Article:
The actor and singer on his love of gardening, why audiences need to feel uncomfortable, and his new film, Beast
As well as being a singer-songwriter with folk band the Sussex Wit, Johnny Flynn has had a number of acting roles in theatre, TV and film, including Clouds of Sils Maria. Michael Pearce’s film Beast, in cinemas from 27 April, is about the relationship between Moll (Jessie Buckley) and Pascal (Flynn), an outsider who is considered a suspect in a string of violent crimes.
This is quite a hard film to describe without spoilers, so I’ll let you do it…
I think a good way of framing it is as an adult fairytale, in which dark, subconscious forces in these repressed characters collide with the surface of the real world. This is what happens in a lot of traditional fairytales – they’re a way of understanding our darker nature. The name of the film is quite apt, because you don’t know who or what the beast is, and it asks that question once you start watching.
Did you and Michael Pearce make a decision on whether your character was guilty or not?
We played around with it: when we were filming we might emphasise it one way, then do another take where it was more ambiguous. You can watch the film and have a feeling about it one way, then reflect and actually think it was totally different. I’ve seen it once and it felt like a different film to the one I had in my head when we were doing it – in a really good way.
How did you manage to find the right balance between charming and dangerous?
The thing about Pascal is he believes in himself: he’s fought against the system all his life and has hit an equilibrium where he’s established a life for himself. I had a lot of sympathy for him – it’s important when you’re playing a character to believe in your own validity. I wanted him to have the same sense of release in meeting Moll that she has in meeting him. You have to believe they have something special and could potentially save each other somehow.
What do you think attracts Jessie Buckley’s character to someone who is potentially dangerous?
Michael grew up in Jersey and he showed us a side of it that has this small-island mentality – conservative, stuffy, suburban – and Moll is from that environment. Pascal represents a sense of freedom, and when we meet her she’s desperate to get out – even though it seems quite dangerous, it’s thrilling. He’s the only person who really sees her and treats her with respect, without her having to apologise all the time for something she did in her past.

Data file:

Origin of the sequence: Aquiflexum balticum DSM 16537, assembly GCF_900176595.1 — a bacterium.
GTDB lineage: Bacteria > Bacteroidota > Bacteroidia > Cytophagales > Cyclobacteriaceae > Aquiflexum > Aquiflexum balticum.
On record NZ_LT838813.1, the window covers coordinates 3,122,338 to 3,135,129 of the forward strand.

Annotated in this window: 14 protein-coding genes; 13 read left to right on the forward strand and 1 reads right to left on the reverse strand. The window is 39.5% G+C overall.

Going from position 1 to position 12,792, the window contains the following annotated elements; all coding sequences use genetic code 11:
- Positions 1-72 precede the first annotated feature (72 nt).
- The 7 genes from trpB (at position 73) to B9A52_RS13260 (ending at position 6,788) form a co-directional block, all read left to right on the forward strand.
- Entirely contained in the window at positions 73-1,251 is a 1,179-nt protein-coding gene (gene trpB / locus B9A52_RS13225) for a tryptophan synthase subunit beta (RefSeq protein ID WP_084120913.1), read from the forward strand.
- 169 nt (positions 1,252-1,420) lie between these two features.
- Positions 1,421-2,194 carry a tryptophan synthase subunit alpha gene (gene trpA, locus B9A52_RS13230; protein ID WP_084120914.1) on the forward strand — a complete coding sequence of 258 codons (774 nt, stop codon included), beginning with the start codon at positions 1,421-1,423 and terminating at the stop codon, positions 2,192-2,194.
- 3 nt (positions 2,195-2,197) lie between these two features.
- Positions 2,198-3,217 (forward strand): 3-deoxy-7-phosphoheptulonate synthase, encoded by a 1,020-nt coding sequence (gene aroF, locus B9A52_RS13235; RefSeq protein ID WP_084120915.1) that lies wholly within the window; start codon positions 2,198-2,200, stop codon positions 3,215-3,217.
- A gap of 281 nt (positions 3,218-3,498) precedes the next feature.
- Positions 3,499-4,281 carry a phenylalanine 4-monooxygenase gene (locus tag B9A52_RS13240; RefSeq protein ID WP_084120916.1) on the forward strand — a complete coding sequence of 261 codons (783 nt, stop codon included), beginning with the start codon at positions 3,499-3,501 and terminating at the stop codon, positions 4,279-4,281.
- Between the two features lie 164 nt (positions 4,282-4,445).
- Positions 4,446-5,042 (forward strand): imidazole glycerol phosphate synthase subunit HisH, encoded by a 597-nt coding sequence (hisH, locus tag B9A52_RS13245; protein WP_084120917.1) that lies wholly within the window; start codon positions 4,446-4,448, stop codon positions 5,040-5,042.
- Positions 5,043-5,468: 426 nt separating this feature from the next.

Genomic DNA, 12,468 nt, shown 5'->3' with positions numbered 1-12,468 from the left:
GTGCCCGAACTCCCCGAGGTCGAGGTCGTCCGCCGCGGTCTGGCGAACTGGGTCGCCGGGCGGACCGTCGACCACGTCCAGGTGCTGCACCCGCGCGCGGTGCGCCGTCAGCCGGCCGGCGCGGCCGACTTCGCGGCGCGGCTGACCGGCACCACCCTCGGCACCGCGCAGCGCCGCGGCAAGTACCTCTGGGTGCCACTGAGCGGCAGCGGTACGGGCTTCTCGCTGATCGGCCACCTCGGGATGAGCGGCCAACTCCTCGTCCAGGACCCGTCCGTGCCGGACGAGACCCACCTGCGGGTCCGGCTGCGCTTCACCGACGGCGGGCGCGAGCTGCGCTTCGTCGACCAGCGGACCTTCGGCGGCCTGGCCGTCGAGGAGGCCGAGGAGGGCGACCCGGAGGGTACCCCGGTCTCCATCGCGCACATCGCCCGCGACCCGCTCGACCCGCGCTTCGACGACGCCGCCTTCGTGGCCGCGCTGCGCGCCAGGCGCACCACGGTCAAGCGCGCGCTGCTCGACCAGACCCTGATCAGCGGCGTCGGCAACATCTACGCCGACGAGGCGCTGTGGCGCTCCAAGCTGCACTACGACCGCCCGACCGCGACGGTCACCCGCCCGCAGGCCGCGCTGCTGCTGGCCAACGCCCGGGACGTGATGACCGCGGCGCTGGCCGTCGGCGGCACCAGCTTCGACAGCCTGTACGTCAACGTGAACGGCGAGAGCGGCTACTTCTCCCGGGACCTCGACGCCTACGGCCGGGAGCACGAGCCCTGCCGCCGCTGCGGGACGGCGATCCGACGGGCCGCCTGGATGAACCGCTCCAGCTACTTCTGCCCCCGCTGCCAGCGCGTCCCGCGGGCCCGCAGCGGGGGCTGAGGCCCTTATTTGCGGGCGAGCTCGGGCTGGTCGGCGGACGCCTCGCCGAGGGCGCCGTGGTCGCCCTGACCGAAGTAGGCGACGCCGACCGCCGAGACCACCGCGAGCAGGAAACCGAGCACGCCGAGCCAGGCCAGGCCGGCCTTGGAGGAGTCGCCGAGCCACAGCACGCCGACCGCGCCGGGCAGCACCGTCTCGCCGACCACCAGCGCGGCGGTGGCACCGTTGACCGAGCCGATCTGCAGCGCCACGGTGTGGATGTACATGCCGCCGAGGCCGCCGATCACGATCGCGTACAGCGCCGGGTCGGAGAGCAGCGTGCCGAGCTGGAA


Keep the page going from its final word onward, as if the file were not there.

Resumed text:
Can making audiences uncomfortable be a healthy thing?
Definitely. I think we’re waking up, as a race, to uncomfortable truths about ourselves. We’ve been kind of rolling along in this bubble, needing soporific entertainment to ease us along, and suddenly we’ve woken up to all these things that have exploded in ourselves: realisations about the lack of equality between men and women, or the way we’ve dealt with difficult decisions in the last two years. We all have these shades in our nature: it’s a spectrum within all of us. So I think that’s a clever form of storytelling at the moment, where you’ve been lulled into a sense of agreeing with something, because we need to have those sides of ourselves questioned.
If you’re playing quite a dark role, is it difficult getting out of character at the end of the day?
I’ve just come back from doing Hangmen, a Martin McDonagh play in New York, and that character is definitely some sort of psychopath. Our job as actors is to invent the things that bridge ourselves with the characters, so you have to build something if it’s not there – you try and learn what makes people behave in a certain way. It’s interesting coming back to neutral and remembering who you are and what your moral standing point is in the world. But I find I miss characters as I leave them behind.
Were you glad when your Channel 4 show Scrotal Recall was renamed Lovesick after moving to Netflix?
I think I was the only one who was weirdly attached to the name. I like really bad puns – proper, red-top, nasty puns – I find them funny. But it did make it easier to tell the headmistress of my son’s nursery what I was doing. Netflix did all these polls in America, and even the people who liked the show wouldn’t tell anyone about it because they didn’t want to have to say the word “scrotal”.
On Twitter you describe yourself as a musician/actor/gardener. How’s your garden coming along?
I was in New York until about two weeks ago, and I’ve come straight down to Wales with the family, so I haven’t really been to the garden in London this year. But I’d stolen a load of wild garlic from a walk somewhere, and I was really excited to see that’s starting to come up, as well as all these tulip and daffodil bulbs I’d put in the ground about two years ago. They were given to me by a cousin who died last year, so it’s lovely that they’ve come back.